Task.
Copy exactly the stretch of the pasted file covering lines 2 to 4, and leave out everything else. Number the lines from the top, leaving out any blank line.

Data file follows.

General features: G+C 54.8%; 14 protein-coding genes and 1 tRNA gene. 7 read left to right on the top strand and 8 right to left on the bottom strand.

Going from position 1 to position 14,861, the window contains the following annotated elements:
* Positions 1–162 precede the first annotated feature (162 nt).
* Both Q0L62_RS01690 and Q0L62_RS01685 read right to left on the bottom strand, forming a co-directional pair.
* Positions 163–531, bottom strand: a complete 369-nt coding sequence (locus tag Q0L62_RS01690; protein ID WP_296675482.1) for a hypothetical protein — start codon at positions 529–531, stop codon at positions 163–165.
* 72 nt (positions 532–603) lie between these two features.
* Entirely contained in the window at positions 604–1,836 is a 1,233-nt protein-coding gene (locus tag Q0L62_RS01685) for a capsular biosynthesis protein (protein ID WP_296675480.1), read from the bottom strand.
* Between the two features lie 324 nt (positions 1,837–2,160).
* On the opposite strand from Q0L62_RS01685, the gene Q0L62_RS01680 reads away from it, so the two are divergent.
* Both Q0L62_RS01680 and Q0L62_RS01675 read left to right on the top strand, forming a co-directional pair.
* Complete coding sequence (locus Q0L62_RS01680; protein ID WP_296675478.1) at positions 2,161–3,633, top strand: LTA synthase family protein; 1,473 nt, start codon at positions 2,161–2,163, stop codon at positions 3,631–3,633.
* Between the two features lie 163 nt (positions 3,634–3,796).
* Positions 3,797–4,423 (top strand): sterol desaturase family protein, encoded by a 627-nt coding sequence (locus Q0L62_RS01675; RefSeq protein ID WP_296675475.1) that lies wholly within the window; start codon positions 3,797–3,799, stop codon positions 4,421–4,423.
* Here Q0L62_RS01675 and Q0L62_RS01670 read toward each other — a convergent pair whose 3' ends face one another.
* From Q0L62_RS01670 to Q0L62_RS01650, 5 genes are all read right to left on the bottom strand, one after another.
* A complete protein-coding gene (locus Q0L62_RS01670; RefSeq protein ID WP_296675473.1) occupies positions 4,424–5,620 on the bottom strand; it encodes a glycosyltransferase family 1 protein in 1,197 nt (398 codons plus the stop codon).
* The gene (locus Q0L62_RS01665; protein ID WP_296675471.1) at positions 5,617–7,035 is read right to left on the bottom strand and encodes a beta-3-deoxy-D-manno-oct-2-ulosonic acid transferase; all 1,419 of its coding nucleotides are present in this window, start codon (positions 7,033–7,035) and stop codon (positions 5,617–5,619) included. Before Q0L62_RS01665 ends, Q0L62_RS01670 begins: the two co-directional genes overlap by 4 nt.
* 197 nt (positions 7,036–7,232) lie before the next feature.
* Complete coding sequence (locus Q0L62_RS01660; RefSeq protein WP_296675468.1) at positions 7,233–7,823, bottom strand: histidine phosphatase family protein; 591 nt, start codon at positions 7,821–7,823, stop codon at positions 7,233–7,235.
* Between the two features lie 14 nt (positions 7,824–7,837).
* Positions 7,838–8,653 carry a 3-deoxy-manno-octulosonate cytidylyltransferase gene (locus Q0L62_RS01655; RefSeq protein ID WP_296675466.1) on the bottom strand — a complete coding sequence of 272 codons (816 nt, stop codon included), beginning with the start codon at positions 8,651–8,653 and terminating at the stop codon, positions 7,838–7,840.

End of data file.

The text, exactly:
Going from position 1 to position 14,861, the window contains the following annotated elements:
* Positions 1–162 precede the first annotated feature (162 nt).
* Both Q0L62_RS01690 and Q0L62_RS01685 read right to left on the bottom strand, forming a co-directional pair.